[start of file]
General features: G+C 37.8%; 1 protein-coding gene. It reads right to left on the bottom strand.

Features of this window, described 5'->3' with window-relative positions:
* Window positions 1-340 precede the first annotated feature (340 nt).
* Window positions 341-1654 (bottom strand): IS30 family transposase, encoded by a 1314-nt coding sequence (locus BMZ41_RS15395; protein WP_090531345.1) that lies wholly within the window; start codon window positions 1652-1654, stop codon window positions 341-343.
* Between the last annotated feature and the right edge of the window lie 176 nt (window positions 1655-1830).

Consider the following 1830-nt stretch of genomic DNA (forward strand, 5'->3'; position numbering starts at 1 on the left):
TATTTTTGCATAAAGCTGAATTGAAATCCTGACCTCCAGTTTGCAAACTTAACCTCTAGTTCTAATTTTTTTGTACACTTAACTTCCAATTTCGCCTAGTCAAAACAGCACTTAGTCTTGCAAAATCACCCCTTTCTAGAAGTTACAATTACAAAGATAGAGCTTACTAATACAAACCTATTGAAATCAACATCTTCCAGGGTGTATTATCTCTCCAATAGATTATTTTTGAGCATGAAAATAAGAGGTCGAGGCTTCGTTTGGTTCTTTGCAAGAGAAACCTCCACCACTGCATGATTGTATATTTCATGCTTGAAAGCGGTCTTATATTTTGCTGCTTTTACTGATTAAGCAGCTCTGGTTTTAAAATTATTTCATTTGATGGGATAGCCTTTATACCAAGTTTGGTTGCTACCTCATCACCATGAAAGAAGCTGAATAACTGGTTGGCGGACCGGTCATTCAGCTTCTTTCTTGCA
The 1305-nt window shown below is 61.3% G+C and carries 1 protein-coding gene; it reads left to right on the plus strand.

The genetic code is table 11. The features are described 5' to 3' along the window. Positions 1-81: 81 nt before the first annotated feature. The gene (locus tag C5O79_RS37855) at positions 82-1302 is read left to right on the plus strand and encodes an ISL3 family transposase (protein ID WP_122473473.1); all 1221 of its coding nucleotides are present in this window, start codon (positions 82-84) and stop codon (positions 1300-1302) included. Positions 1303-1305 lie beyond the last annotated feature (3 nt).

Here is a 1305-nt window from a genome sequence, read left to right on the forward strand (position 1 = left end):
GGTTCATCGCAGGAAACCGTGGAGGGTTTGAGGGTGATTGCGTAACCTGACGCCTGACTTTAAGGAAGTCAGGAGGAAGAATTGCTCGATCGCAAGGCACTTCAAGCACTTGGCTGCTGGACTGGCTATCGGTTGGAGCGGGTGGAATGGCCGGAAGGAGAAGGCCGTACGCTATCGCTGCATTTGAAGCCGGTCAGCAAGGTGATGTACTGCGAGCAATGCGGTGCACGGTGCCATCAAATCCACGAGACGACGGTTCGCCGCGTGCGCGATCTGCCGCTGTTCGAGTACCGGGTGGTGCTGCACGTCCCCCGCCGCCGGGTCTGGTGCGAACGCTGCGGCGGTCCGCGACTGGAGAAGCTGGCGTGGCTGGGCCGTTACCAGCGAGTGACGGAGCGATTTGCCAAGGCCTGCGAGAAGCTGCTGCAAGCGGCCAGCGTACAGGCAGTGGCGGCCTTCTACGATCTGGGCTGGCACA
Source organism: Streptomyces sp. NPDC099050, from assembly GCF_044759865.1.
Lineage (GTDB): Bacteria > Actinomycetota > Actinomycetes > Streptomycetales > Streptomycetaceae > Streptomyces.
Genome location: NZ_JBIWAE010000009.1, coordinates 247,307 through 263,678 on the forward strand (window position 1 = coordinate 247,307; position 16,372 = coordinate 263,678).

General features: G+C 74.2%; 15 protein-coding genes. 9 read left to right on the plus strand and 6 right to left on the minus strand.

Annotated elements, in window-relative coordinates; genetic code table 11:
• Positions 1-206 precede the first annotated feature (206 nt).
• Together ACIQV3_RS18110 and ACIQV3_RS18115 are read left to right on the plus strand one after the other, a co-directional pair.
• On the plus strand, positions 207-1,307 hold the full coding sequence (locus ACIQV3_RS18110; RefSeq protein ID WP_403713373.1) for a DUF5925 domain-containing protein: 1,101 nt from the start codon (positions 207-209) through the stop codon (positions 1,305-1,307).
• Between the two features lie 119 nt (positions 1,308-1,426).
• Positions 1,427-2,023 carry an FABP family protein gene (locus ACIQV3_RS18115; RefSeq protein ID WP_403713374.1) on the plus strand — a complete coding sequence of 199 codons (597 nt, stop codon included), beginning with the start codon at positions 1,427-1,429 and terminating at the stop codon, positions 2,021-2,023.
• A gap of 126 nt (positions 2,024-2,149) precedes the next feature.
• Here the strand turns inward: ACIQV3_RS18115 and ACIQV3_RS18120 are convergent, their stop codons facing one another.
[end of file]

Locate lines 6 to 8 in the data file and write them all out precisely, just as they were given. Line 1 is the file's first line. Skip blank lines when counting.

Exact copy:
Consider the following 1830-nt stretch of genomic DNA (forward strand, 5'->3'; position numbering starts at 1 on the left):
TATTTTTGCATAAAGCTGAATTGAAATCCTGACCTCCAGTTTGCAAACTTAACCTCTAGTTCTAATTTTTTTGTACACTTAACTTCCAATTTCGCCTAGTCAAAACAGCACTTAGTCTTGCAAAATCACCCCTTTCTAGAAGTTACAATTACAAAGATAGAGCTTACTAATACAAACCTATTGAAATCAACATCTTCCAGGGTGTATTATCTCTCCAATAGATTATTTTTGAGCATGAAAATAAGAGGTCGAGGCTTCGTTTGGTTCTTTGCAAGAGAAACCTCCACCACTGCATGATTGTATATTTCATGCTTGAAAGCGGTCTTATATTTTGCTGCTTTTACTGATTAAGCAGCTCTGGTTTTAAAATTATTTCATTTGATGGGATAGCCTTTATACCAAGTTTGGTTGCTACCTCATCACCATGAAAGAAGCTGAATAACTGGTTGGCGGACCGGTCATTCAGCTTCTTTCTTGCA
The 1305-nt window shown below is 61.3% G+C and carries 1 protein-coding gene; it reads left to right on the plus strand.